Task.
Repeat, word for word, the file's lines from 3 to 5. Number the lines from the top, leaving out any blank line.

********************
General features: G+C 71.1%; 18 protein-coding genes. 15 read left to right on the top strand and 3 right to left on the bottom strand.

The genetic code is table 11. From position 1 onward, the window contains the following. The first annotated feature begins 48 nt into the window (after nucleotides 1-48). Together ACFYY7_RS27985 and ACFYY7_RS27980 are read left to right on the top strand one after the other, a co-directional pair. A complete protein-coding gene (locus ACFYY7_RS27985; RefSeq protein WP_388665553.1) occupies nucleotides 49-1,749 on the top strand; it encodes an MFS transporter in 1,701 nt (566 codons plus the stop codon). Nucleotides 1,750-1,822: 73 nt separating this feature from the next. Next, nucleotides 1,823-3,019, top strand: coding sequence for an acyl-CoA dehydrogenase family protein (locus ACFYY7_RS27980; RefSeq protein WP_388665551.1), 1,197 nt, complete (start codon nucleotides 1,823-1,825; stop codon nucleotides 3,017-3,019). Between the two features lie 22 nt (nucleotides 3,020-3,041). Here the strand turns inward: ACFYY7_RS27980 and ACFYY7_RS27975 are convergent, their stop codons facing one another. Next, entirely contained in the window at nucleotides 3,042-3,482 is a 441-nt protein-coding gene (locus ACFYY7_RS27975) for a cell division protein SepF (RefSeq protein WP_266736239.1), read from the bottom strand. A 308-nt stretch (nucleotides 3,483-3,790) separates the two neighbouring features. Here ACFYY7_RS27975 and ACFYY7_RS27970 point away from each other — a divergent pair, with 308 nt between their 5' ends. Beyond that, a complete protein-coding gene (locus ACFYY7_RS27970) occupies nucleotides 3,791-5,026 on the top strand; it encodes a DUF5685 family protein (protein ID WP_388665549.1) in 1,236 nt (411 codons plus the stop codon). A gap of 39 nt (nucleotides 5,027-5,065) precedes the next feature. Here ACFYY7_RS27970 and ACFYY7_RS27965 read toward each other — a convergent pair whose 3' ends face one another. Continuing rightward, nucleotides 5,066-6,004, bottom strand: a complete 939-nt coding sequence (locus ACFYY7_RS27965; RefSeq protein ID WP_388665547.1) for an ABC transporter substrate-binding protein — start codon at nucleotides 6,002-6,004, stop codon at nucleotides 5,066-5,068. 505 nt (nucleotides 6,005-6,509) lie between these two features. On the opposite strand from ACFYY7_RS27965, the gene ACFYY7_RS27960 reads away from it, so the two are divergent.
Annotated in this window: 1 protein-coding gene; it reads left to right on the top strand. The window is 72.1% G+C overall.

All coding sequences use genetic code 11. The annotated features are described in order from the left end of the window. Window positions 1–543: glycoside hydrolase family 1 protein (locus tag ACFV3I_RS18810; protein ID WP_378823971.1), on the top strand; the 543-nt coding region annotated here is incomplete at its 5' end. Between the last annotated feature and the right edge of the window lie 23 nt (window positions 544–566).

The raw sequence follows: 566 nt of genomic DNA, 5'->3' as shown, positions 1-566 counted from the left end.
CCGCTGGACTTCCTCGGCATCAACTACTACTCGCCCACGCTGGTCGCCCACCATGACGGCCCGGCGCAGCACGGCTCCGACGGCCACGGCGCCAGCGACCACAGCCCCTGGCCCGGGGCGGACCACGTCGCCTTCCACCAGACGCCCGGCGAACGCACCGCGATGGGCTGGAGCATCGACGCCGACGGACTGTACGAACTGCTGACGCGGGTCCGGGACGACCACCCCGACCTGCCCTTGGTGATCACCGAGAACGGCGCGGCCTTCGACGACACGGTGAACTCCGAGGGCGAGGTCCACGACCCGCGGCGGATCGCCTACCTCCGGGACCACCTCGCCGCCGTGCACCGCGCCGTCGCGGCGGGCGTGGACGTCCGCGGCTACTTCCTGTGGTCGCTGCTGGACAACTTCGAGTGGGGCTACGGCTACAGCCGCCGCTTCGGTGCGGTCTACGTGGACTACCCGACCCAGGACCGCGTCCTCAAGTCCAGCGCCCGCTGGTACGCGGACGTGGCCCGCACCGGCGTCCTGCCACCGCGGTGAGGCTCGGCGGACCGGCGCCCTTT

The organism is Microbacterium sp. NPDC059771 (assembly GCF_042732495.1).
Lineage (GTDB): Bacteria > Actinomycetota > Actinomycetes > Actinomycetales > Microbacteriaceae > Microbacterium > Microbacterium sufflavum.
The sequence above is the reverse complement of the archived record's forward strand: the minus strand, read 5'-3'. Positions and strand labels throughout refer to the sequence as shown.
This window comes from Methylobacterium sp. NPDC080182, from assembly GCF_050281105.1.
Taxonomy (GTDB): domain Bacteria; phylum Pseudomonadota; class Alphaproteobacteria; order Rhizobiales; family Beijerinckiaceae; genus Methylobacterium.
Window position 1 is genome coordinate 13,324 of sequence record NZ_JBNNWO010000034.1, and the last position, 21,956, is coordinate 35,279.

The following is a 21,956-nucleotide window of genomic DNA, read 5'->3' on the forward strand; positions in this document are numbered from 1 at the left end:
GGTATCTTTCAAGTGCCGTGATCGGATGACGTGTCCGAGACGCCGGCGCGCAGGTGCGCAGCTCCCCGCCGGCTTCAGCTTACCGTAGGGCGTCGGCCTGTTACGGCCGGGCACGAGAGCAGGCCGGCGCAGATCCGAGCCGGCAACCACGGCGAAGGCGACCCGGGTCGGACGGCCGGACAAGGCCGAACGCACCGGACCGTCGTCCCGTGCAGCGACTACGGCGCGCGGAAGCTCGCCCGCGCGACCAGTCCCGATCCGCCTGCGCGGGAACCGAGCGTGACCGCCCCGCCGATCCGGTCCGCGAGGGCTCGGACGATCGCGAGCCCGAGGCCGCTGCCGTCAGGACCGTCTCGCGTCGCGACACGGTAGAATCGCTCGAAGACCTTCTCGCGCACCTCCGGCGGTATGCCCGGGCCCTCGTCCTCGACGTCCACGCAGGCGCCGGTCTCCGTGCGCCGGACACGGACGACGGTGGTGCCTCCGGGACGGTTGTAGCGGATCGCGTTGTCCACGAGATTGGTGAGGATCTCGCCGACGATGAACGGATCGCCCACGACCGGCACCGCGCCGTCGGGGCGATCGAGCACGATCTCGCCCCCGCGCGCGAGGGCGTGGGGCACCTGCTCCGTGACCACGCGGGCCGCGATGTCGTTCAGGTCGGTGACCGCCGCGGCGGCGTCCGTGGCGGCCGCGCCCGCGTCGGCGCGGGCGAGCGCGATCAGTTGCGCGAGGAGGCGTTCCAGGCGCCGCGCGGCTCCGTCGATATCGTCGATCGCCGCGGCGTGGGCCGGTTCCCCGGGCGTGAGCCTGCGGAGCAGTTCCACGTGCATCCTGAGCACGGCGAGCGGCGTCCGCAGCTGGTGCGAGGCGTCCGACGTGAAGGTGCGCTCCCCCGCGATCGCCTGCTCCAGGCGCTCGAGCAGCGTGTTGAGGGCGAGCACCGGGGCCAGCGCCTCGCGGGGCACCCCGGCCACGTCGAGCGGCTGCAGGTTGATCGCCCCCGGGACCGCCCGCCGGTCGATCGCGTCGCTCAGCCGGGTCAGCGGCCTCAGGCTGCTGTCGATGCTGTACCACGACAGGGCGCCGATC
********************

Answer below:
Annotated in this window: 1 protein-coding gene; it reads left to right on the top strand. The window is 72.1% G+C overall.

All coding sequences use genetic code 11. The annotated features are described in order from the left end of the window. Window positions 1–543: glycoside hydrolase family 1 protein (locus tag ACFV3I_RS18810; protein ID WP_378823971.1), on the top strand; the 543-nt coding region annotated here is incomplete at its 5' end. Between the last annotated feature and the right edge of the window lie 23 nt (window positions 544–566).

The raw sequence follows: 566 nt of genomic DNA, 5'->3' as shown, positions 1-566 counted from the left end.